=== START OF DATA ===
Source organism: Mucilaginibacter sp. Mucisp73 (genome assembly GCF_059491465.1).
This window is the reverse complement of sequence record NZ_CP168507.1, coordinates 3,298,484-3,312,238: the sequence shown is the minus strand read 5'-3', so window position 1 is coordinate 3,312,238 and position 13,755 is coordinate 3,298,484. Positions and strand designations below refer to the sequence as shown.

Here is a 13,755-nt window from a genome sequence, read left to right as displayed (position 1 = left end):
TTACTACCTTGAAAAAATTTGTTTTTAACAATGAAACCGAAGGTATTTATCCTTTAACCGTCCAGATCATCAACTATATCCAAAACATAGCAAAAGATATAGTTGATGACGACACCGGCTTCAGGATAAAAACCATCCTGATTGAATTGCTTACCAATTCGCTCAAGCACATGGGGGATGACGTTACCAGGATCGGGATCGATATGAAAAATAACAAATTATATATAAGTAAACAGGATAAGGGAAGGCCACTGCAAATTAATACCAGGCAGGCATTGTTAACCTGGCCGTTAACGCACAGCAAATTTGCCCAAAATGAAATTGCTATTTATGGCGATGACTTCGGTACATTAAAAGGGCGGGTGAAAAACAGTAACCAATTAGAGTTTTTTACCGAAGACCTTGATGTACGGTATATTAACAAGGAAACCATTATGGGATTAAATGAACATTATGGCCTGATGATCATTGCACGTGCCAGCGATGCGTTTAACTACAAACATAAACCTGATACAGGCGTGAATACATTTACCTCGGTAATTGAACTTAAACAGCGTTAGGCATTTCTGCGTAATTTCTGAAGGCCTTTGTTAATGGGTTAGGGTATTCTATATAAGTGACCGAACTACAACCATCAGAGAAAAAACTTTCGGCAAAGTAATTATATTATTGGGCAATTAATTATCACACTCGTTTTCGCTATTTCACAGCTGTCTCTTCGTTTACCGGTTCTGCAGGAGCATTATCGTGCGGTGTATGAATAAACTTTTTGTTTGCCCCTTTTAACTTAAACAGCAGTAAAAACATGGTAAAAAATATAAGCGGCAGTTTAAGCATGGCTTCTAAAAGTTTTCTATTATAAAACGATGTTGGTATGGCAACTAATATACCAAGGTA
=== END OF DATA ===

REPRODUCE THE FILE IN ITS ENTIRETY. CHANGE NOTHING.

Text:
Source organism: Mucilaginibacter sp. Mucisp73 (genome assembly GCF_059491465.1).
This window is the reverse complement of sequence record NZ_CP168507.1, coordinates 3,298,484-3,312,238: the sequence shown is the minus strand read 5'-3', so window position 1 is coordinate 3,312,238 and position 13,755 is coordinate 3,298,484. Positions and strand designations below refer to the sequence as shown.

Here is a 13,755-nt window from a genome sequence, read left to right as displayed (position 1 = left end):
TTACTACCTTGAAAAAATTTGTTTTTAACAATGAAACCGAAGGTATTTATCCTTTAACCGTCCAGATCATCAACTATATCCAAAACATAGCAAAAGATATAGTTGATGACGACACCGGCTTCAGGATAAAAACCATCCTGATTGAATTGCTTACCAATTCGCTCAAGCACATGGGGGATGACGTTACCAGGATCGGGATCGATATGAAAAATAACAAATTATATATAAGTAAACAGGATAAGGGAAGGCCACTGCAAATTAATACCAGGCAGGCATTGTTAACCTGGCCGTTAACGCACAGCAAATTTGCCCAAAATGAAATTGCTATTTATGGCGATGACTTCGGTACATTAAAAGGGCGGGTGAAAAACAGTAACCAATTAGAGTTTTTTACCGAAGACCTTGATGTACGGTATATTAACAAGGAAACCATTATGGGATTAAATGAACATTATGGCCTGATGATCATTGCACGTGCCAGCGATGCGTTTAACTACAAACATAAACCTGATACAGGCGTGAATACATTTACCTCGGTAATTGAACTTAAACAGCGTTAGGCATTTCTGCGTAATTTCTGAAGGCCTTTGTTAATGGGTTAGGGTATTCTATATAAGTGACCGAACTACAACCATCAGAGAAAAAACTTTCGGCAAAGTAATTATATTATTGGGCAATTAATTATCACACTCGTTTTCGCTATTTCACAGCTGTCTCTTCGTTTACCGGTTCTGCAGGAGCATTATCGTGCGGTGTATGAATAAACTTTTTGTTTGCCCCTTTTAACTTAAACAGCAGTAAAAACATGGTAAAAAATATAAGCGGCAGTTTAAGCATGGCTTCTAAAAGTTTTCTATTATAAAACGATGTTGGTATGGCAACTAATATACCAAGGTA